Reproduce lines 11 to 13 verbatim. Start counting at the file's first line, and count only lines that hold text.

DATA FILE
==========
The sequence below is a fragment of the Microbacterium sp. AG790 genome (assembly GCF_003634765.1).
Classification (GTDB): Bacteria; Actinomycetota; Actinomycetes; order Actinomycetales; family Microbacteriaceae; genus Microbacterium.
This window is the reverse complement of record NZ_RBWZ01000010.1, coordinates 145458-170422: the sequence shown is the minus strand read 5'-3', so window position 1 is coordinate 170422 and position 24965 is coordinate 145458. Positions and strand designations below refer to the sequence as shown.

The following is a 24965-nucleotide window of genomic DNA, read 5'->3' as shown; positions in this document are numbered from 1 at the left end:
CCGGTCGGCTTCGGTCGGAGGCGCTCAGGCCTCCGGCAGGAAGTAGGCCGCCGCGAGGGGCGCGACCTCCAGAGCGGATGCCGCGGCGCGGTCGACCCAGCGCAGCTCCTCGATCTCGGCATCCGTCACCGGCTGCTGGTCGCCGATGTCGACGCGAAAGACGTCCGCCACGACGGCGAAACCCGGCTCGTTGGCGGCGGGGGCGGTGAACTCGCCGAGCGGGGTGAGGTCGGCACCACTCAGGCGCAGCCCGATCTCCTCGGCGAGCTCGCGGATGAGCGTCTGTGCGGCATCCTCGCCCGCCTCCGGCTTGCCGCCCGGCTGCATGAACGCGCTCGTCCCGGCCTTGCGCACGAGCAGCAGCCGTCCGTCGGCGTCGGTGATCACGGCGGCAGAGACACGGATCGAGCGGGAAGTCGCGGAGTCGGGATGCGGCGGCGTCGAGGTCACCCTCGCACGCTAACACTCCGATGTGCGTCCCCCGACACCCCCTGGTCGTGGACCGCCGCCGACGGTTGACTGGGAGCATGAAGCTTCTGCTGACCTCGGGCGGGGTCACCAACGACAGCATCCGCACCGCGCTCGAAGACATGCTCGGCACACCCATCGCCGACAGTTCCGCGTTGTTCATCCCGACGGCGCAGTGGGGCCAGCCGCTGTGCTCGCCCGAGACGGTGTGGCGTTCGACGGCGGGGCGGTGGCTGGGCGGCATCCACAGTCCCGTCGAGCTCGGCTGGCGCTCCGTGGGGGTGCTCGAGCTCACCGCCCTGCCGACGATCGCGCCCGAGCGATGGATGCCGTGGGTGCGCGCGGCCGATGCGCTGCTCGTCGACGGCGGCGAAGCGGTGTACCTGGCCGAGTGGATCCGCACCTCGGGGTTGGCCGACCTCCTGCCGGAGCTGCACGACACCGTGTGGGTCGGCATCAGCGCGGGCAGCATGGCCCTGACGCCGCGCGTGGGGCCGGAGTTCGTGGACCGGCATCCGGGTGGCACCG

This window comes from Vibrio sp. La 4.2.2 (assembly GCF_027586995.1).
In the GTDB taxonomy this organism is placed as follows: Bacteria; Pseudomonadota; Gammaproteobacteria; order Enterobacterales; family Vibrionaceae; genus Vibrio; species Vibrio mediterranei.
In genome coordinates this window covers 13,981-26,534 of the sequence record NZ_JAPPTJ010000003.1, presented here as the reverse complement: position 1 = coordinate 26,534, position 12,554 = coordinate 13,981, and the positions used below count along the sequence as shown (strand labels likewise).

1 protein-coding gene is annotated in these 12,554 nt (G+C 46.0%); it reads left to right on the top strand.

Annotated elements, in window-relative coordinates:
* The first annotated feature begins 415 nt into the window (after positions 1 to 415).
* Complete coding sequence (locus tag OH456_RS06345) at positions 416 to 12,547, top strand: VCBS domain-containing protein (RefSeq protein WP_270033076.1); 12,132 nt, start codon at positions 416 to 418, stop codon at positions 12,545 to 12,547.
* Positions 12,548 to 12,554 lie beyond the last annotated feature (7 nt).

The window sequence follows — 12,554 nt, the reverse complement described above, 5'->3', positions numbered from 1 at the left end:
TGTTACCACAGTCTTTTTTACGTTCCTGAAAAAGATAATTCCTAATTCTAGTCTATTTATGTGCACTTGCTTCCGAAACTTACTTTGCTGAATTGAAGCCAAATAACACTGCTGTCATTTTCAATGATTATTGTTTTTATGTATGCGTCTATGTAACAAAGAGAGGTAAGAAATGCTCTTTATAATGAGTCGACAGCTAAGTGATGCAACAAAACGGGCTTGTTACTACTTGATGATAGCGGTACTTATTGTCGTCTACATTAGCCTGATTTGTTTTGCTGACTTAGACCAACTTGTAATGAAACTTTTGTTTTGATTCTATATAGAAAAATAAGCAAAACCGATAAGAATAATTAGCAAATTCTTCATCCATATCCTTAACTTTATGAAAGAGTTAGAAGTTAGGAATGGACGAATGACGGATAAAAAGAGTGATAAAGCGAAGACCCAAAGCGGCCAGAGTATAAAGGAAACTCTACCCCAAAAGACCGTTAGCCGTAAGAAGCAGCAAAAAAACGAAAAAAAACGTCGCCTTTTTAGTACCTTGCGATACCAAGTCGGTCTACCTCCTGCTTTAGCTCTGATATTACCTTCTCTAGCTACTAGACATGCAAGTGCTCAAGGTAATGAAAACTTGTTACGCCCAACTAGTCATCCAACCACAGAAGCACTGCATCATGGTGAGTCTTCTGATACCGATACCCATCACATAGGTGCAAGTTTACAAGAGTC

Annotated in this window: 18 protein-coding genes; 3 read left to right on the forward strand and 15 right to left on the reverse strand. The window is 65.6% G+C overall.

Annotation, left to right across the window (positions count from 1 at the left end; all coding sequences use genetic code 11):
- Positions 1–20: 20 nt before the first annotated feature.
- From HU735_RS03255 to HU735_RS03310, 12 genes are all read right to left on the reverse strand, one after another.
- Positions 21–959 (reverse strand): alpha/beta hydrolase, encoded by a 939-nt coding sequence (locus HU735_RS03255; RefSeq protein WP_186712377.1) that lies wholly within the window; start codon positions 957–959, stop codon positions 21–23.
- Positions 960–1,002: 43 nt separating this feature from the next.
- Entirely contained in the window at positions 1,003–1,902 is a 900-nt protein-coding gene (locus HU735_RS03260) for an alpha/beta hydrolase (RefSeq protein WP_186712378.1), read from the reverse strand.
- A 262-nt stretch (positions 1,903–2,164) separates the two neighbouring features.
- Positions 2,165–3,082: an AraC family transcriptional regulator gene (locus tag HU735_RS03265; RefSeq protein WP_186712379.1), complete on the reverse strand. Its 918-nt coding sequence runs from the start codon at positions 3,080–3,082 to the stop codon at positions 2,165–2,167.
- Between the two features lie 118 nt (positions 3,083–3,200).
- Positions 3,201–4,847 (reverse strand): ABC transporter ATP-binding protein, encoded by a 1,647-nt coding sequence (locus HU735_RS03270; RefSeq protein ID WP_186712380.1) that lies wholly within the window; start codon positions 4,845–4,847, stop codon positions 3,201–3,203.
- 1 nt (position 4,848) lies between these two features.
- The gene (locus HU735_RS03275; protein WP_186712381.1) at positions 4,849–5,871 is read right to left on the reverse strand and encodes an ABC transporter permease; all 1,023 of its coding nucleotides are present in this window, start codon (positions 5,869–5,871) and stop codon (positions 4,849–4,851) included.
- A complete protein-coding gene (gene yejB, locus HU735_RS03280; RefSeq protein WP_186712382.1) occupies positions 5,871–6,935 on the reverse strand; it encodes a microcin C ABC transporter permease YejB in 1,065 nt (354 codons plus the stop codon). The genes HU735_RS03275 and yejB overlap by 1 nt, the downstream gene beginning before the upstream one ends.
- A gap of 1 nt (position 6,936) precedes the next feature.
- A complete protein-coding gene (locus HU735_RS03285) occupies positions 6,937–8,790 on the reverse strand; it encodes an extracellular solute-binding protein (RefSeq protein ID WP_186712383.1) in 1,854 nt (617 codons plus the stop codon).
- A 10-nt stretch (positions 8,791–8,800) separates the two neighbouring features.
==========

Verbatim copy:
* The first annotated feature begins 415 nt into the window (after positions 1 to 415).
* Complete coding sequence (locus tag OH456_RS06345) at positions 416 to 12,547, top strand: VCBS domain-containing protein (RefSeq protein WP_270033076.1); 12,132 nt, start codon at positions 416 to 418, stop codon at positions 12,545 to 12,547.
* Positions 12,548 to 12,554 lie beyond the last annotated feature (7 nt).